The Weaknesses of Baseball

It’s been about four months since I posted to this thing. I am still alive and still ready to keep posting, but I’ve been quite busy in the past while. I’ve thrown myself deep into Magic: The Gathering. I’ve recently been promoted, which means this upcoming summer is going to be very hectic. But none of these excuses hold weight. I will return, hopefully tonight. I’ve got a couple things percolating in my head. I need to discuss Comic Geek Speak’s Super Show 2010, which I attended last weekend. I’ve got about five pages of a new story down that I’d like to run out and see what’s going on. But what I’d like to do to mark my return is write about why I’ve completely lost all interest in baseball, considering I currently live in Boston, and the Red Sox begin their 2010 campaign against the hated Yankees in just over an hour. I couldn’t care less.

There are four major sports in America right now. People can argue what they want, but football, basketball, baseball, and ice hockey are the four major sports that people follow in this country. If I had to personally rank them by my interest, ice hockey would hold the top spot, followed by football. There would then be a pretty wide margin, at which point baseball still sneaks in much higher than basketball, which has taken up its spot in the sub basement of the sub basement of modern team sports. I should also mention that Mixed Martial Arts is currently in a knock down drag out fight with football for the overall number two spot, but I’m talking specifically about major team sports here, so we’ll leave that out of the conversation.

There have been two specific times in my life when I liked baseball. The first instance was when I was very young, surrounded by the madness that was the 1993 Philadelphia Phillies. They were crazy, with all kinds of characters like Lenny Dykstra and Darren Daulton. They made a run to the World Series, lost in a pretty agonizing way, and the anguish from my parents really turned me off the sport for a while. I came back to America’s pastime after I moved to Boston for college in 2002. When you first come to the city, the allure of the Red Sox is hard to deny. This is especially the case when you are living on-campus at Boston University, and you are practically living in the shadow of Fenway Park. Obviously, the championship runs in 2004 and 2007 made for very exciting times. And, to the benefit of baseball, the NHL had their lockout season during this period. But something was missing. It was exciting, but not too exciting. I’ve slowly realized that I know exactly what the issue is. Baseball has the same problem inherent in its current design that makes me hate professional basketball. All things being equal, the final moments of both of these games actively change the pace in a negative way.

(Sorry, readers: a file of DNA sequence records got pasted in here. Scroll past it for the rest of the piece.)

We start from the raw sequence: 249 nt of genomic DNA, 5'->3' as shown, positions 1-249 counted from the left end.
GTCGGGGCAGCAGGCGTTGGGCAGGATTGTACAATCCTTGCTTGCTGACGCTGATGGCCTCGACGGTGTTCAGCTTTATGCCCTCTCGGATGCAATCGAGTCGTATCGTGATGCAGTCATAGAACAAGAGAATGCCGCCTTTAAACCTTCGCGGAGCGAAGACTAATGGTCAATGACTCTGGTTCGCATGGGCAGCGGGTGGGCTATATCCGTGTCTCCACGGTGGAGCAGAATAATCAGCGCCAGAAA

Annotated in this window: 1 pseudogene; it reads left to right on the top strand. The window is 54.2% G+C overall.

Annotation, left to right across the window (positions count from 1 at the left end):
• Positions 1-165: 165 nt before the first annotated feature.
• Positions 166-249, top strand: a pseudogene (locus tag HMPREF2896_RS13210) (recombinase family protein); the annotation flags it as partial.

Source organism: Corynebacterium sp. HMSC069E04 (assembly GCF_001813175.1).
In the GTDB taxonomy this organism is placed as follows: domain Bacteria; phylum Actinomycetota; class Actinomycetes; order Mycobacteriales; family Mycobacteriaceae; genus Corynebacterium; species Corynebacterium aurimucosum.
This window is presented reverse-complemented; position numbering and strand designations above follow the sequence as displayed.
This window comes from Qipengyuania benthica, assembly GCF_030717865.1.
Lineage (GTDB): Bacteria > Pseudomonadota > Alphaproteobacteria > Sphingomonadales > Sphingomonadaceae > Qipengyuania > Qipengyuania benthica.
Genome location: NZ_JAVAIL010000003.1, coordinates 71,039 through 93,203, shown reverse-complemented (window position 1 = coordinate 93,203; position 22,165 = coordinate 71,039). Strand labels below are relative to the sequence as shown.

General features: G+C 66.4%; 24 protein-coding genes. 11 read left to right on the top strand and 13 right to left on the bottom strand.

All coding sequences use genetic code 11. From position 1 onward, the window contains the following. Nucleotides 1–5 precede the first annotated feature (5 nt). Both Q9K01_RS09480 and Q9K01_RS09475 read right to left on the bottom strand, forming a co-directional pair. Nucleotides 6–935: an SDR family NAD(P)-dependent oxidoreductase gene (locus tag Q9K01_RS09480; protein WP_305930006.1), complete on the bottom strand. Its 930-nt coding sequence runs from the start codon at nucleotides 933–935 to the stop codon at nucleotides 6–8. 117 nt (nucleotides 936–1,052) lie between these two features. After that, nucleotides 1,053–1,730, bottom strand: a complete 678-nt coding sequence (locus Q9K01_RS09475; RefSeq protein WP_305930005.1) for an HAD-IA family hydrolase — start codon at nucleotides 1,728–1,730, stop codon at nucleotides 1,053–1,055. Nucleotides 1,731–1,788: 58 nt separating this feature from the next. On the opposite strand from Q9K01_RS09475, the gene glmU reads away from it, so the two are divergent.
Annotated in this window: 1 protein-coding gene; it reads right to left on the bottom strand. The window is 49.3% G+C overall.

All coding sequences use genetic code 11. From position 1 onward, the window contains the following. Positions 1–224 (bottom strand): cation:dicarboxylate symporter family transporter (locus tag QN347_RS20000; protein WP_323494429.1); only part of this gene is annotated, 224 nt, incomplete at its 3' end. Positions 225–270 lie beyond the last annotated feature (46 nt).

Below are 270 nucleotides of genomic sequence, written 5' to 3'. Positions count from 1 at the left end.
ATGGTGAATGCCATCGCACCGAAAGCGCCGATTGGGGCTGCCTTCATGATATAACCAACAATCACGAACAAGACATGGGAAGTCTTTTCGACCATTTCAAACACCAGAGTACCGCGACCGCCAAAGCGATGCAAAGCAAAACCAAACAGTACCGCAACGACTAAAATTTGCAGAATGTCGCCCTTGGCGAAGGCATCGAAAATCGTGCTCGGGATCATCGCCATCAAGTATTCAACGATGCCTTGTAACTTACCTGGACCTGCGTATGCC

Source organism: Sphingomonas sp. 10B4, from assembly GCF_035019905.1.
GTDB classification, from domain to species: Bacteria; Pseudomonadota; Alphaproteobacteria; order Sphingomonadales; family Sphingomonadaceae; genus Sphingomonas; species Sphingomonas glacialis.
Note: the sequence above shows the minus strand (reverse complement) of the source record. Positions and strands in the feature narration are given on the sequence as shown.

Take a look at the last minutes of a close game of basketball. Let’s say that Team A currently has a three point lead. The soundest strategy at this point for Team B is to commit an intentional foul on a member of Team A, thus forcing them to earn their victory at the stripe shooting foul shots, and then hopefully make up the difference by aiming for three pointers. This is sound strategy, don’t get me wrong, and since the current rules of the NBA do not in any way discourage such actions, there’s nothing wrong with it being the predominant strategy for the end of close games in modern basketball. There is, however, a problem here. To watch this happen is incredibly boring.